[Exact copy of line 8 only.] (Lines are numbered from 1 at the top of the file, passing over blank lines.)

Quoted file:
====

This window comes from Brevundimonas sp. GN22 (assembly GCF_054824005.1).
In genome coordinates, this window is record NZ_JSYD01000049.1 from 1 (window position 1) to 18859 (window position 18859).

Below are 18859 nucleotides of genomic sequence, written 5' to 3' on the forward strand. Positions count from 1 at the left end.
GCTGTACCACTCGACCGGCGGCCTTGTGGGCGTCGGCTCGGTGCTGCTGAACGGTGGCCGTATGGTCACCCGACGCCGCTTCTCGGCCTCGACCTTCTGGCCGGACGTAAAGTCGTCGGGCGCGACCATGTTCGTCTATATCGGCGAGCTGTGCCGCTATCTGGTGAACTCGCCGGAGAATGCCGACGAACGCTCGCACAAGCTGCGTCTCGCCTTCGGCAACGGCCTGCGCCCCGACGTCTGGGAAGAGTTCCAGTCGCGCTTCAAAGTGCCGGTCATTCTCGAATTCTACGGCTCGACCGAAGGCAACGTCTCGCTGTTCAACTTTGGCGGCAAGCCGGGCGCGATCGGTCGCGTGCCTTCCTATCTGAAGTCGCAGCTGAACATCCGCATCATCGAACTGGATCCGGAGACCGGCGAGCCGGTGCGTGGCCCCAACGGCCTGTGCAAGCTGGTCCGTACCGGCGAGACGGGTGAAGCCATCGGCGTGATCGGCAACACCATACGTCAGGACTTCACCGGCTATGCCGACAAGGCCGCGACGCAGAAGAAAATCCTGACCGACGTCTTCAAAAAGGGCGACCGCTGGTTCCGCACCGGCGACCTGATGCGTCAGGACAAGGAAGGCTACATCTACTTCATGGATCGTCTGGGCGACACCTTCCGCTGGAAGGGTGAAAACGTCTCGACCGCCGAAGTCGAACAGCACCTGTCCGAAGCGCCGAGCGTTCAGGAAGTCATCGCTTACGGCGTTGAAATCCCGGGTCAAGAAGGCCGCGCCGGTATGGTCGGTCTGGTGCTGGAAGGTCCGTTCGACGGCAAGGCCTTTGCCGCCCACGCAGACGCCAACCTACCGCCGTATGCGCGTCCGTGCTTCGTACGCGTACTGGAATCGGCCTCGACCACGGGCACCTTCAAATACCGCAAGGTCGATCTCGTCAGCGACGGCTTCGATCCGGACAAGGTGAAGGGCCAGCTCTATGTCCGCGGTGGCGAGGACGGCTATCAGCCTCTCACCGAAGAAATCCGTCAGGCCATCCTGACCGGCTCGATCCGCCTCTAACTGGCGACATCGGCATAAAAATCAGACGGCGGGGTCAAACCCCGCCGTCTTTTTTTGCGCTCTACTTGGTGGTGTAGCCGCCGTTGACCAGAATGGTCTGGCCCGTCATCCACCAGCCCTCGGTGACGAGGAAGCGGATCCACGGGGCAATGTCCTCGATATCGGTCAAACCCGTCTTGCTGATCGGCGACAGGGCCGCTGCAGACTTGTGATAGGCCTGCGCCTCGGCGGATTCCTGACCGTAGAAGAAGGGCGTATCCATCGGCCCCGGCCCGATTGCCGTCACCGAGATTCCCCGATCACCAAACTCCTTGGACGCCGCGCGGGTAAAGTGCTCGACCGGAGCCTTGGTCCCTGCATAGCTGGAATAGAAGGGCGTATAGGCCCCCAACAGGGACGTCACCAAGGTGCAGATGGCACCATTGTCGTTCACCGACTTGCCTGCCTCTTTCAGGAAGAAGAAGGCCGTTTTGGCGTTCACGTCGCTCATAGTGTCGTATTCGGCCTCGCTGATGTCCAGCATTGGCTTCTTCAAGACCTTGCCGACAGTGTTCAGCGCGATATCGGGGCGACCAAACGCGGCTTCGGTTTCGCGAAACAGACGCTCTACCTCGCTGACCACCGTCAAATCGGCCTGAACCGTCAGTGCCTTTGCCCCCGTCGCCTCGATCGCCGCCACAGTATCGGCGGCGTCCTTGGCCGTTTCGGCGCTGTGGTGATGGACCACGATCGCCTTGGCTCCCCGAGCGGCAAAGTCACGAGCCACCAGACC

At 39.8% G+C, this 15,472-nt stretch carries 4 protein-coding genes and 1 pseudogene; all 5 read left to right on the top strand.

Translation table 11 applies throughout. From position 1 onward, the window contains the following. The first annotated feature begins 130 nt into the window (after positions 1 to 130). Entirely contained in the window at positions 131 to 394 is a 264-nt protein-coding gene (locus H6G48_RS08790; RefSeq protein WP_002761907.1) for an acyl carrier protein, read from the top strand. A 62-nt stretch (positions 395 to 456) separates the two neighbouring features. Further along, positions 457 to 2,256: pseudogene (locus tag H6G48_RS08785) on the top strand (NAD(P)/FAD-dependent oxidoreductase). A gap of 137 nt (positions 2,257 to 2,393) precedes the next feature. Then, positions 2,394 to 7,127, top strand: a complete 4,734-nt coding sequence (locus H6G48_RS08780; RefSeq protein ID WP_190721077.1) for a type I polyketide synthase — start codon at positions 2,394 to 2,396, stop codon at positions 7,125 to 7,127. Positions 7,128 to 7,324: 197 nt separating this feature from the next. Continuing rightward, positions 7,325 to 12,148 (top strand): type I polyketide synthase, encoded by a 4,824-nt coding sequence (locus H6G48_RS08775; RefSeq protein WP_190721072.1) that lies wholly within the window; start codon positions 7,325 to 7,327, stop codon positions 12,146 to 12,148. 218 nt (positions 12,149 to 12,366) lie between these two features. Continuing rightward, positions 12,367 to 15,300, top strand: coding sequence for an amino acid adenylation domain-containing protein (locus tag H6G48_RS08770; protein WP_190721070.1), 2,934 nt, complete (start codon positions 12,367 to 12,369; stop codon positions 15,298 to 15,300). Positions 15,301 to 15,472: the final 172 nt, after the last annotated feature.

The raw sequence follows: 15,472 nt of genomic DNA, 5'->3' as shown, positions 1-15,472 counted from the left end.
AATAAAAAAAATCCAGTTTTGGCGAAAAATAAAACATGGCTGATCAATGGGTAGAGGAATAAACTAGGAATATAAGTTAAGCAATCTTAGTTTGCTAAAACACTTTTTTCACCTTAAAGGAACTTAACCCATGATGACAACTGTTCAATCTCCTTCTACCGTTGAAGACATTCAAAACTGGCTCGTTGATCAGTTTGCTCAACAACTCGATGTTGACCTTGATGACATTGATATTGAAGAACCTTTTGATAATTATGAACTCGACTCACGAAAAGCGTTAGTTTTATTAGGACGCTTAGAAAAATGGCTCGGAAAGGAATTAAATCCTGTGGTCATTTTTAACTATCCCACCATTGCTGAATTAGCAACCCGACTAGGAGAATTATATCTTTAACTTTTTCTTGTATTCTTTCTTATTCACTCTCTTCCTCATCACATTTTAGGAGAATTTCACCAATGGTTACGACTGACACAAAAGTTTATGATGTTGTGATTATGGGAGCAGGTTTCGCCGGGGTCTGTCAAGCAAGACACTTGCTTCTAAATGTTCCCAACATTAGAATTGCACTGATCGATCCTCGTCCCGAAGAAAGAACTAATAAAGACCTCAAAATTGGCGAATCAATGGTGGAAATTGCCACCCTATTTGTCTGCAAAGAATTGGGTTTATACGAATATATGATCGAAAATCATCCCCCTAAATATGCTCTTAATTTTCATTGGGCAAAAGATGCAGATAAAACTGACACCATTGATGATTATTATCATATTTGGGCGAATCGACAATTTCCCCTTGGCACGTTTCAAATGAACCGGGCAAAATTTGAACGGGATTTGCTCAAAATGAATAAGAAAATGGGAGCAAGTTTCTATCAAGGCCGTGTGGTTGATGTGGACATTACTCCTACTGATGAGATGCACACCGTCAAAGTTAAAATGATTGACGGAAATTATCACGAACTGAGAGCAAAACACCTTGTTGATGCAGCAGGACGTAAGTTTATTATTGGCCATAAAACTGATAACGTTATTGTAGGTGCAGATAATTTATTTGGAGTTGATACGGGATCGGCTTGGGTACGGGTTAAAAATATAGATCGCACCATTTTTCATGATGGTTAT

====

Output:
AATAAAAAAAATCCAGTTTTGGCGAAAAATAAAACATGGCTGATCAATGGGTAGAGGAATAAACTAGGAATATAAGTTAAGCAATCTTAGTTTGCTAAAACACTTTTTTCACCTTAAAGGAACTTAACCCATGATGACAACTGTTCAATCTCCTTCTACCGTTGAAGACATTCAAAACTGGCTCGTTGATCAGTTTGCTCAACAACTCGATGTTGACCTTGATGACATTGATATTGAAGAACCTTTTGATAATTATGAACTCGACTCACGAAAAGCGTTAGTTTTATTAGGACGCTTAGAAAAATGGCTCGGAAAGGAATTAAATCCTGTGGTCATTTTTAACTATCCCACCATTGCTGAATTAGCAACCCGACTAGGAGAATTATATCTTTAACTTTTTCTTGTATTCTTTCTTATTCACTCTCTTCCTCATCACATTTTAGGAGAATTTCACCAATGGTTACGACTGACACAAAAGTTTATGATGTTGTGATTATGGGAGCAGGTTTCGCCGGGGTCTGTCAAGCAAGACACTTGCTTCTAAATGTTCCCAACATTAGAATTGCACTGATCGATCCTCGTCCCGAAGAAAGAACTAATAAAGACCTCAAAATTGGCGAATCAATGGTGGAAATTGCCACCCTATTTGTCTGCAAAGAATTGGGTTTATACGAATATATGATCGAAAATCATCCCCCTAAATATGCTCTTAATTTTCATTGGGCAAAAGATGCAGATAAAACTGACACCATTGATGATTATTATCATATTTGGGCGAATCGACAATTTCCCCTTGGCACGTTTCAAATGAACCGGGCAAAATTTGAACGGGATTTGCTCAAAATGAATAAGAAAATGGGAGCAAGTTTCTATCAAGGCCGTGTGGTTGATGTGGACATTACTCCTACTGATGAGATGCACACCGTCAAAGTTAAAATGATTGACGGAAATTATCACGAACTGAGAGCAAAACACCTTGTTGATGCAGCAGGACGTAAGTTTATTATTGGCCATAAAACTGATAACGTTATTGTAGGTGCAGATAATTTATTTGGAGTTGATACGGGATCGGCTTGGGTACGGGTTAAAAATATAGATCGCACCATTTTTCATGATGGTTAT